IT workers take a stand against “outrageous outsourcing”

Testifying before the University of California Board of Regents, information technology workers called on the board to stop outsourcing of their work.

The University of California system in September awarded a $50 million contract to HCL, an IT staffing company in India, to take over the management of IT infrastructure and networking at the University of California San Francisco (UCSF).

As a result, 78 career and contract IT workers at UCSF will lose their jobs in February.

At the November regents meeting, IT workers like Hank Nguyen told the regents and UC President Janet Napolitano how the board’s decision will affect workers and their families.

“The day I received a bill for my daughter’s education at UC is the same day I received a layoff notice from UC,” said Nguyen. “My daughter asked me, ‘Dad, should I continue my engineering education?’ I didn’t know how to respond to my daughter or any other kids who are pursuing STEM degrees.”

Jelger Kalmijn, president of the laid off workers union, University Professional and Technical Employees CWA Local 9119, also testified. He called the board’s outsourcing decision “outrageous.”

If companies and public institutions continue to outsource our jobs, “what future do we have left,” said Kalmijn. “People in the US are sick and tired of losing our decent paying jobs. UC should not be taking leadership on sending those jobs that are our future out of here.”

Kalmijn said that UC shouldn’t be participating in “a race-to-the-bottom, where working people are fighting each other all across the world to see who can be exploited the most.”

“I urge you to take leadership and stop this outrageous outsourcing,” said Kalmijn. “It’s going to save you a couple of pennies for massive political cost, for massive financial costs in the long run, and for massive security costs. It makes absolutely no sense.”

UCSF estimates that the outsourcing contract with HCL will save the university $30 million over five years primarily due to lower labor costs.

The workers facing layoffs and their union have received support from elected officials such as US House of Representatives Minority Leader Nancy Pelosi.

Pelosi wrote a letter to Napolitano urging her to “reconsider” the decision to outsource jobs at UCSF.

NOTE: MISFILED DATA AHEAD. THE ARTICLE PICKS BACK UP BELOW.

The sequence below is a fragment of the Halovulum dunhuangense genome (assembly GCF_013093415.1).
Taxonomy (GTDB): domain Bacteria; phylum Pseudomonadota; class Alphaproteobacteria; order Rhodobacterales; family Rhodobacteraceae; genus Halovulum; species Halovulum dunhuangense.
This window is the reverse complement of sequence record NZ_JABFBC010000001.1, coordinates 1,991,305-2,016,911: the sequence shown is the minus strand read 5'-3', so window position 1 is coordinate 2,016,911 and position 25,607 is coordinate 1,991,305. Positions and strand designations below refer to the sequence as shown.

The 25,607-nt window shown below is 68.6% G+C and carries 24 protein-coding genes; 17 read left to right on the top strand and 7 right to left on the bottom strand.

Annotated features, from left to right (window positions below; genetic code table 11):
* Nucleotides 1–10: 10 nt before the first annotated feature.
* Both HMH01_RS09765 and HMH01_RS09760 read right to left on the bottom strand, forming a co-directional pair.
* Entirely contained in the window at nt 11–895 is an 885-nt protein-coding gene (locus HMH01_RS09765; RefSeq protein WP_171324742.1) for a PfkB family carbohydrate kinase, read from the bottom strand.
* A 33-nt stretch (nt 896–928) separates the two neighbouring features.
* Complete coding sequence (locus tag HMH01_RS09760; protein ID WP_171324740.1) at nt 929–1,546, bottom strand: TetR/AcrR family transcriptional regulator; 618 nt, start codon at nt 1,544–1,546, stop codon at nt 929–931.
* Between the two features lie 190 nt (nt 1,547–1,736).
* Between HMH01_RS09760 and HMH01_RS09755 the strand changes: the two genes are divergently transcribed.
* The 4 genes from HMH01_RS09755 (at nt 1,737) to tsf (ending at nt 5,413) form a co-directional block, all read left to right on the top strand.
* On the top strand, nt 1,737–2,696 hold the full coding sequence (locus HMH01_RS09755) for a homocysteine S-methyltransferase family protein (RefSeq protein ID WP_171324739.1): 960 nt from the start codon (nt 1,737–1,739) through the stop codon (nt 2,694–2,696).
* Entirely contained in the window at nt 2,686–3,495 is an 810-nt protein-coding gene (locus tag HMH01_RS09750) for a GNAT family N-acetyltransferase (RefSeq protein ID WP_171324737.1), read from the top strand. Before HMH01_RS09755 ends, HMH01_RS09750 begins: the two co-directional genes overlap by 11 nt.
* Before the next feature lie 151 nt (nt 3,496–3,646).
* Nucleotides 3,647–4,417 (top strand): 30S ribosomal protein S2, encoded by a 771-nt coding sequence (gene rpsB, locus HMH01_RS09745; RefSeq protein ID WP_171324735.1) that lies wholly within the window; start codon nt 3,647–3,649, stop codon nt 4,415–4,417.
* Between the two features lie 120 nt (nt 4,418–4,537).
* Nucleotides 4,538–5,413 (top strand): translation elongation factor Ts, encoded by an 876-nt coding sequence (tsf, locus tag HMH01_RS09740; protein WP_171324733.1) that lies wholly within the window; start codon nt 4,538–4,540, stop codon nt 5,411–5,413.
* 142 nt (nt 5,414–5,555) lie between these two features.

Pelosi noted that H-IB visas will be issued to workers hired by HCL to replace the UCSF workers, so that they can be trained for their new jobs by those being laid off.

Pelosi goes on to say that such a use of H-1B visa program contradicts the intended purpose of the law.

“The H-1B program was designed to enhance American competitiveness by supplementing the American workforce with highly skilled foreign nationals in the event of critical shortages in the US labor market,” wrote Pelosi. “Congress did not design the program to replace–to outsource–American jobs, or lower domestic wages.

US Senator Charles Grassley of Iowa also wrote Napolitano criticizing the decision to “replace American workers with lower-cost foreign workers abroad.”

The contract with HCL could have implications beyond its immediate impact on the 78 IT workers at UCSF.

UC’s outsourcing contract with HCL allows HCL to be the IT outsourcing contractor for ten campuses in the university system.

The University of California at San Diego (UCSD) has been identified as one of the campuses where HCL workers could replace UCSD workers.

Computerworld reports if that happens, there could be a potential conflict of interest.

According to Computerworld, UCSD Chancellor Pradeep Khosla is a member of the HCL board of directors.

In concluding his remarks, Kalmijn said that UC’s decision to abuse the H-1B visa program to outsource jobs puts it in league with private corporations that have attempted to do the same thing.

“UC follows in the footsteps of many private companies that have been abusing the H-1B visa program, including Southern California Edison, Abbott Laboratories, Eversource Energy, Walt Disney World, Toys “R” Us and New York Life,” said Kalmijn. “But as a public institution, the University of California’s action is even more of a slap in the face to the tech workers, their families and the UC community. We will continue to fight back against this shameful attack on good, family-supporting jobs.”

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